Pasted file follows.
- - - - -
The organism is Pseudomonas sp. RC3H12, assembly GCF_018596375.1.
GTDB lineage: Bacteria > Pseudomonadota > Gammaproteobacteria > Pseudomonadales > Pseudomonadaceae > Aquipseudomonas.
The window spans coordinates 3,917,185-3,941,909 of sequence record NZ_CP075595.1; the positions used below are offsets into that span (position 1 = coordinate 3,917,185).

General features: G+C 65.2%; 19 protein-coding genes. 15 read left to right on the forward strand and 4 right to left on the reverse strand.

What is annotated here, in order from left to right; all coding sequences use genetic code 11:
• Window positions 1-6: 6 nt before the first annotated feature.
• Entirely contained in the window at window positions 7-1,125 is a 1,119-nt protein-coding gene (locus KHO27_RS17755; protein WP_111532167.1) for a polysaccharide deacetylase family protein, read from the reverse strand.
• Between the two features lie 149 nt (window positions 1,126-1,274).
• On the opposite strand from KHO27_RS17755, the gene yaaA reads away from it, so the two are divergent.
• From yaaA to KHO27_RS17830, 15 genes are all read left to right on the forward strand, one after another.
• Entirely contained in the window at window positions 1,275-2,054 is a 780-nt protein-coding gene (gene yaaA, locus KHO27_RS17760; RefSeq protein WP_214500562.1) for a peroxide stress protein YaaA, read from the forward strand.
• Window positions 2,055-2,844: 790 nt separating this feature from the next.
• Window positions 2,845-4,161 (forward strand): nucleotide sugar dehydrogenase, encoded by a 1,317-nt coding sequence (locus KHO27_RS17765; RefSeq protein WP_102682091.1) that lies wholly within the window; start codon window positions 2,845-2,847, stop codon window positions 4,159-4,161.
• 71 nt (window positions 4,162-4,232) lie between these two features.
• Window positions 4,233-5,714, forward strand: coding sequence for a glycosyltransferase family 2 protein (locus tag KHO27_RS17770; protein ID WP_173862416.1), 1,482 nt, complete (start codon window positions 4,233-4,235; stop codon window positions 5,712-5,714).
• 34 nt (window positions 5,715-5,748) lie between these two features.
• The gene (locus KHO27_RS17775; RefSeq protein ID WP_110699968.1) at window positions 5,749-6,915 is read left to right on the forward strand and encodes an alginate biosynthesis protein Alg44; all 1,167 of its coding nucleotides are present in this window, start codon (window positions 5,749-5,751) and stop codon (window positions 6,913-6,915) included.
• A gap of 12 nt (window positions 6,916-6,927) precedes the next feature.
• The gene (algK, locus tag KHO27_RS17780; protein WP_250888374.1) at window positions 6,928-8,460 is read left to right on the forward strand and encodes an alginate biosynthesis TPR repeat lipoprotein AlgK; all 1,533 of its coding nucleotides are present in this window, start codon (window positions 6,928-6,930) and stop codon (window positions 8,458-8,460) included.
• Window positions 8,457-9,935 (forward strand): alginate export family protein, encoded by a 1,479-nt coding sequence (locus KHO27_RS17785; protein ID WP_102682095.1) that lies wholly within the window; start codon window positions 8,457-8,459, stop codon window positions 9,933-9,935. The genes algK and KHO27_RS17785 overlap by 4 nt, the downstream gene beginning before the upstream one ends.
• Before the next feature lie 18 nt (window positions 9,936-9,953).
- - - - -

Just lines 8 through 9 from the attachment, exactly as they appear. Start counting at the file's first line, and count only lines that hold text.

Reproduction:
• Between the two features lie 149 nt (window positions 1,126-1,274).
• On the opposite strand from KHO27_RS17755, the gene yaaA reads away from it, so the two are divergent.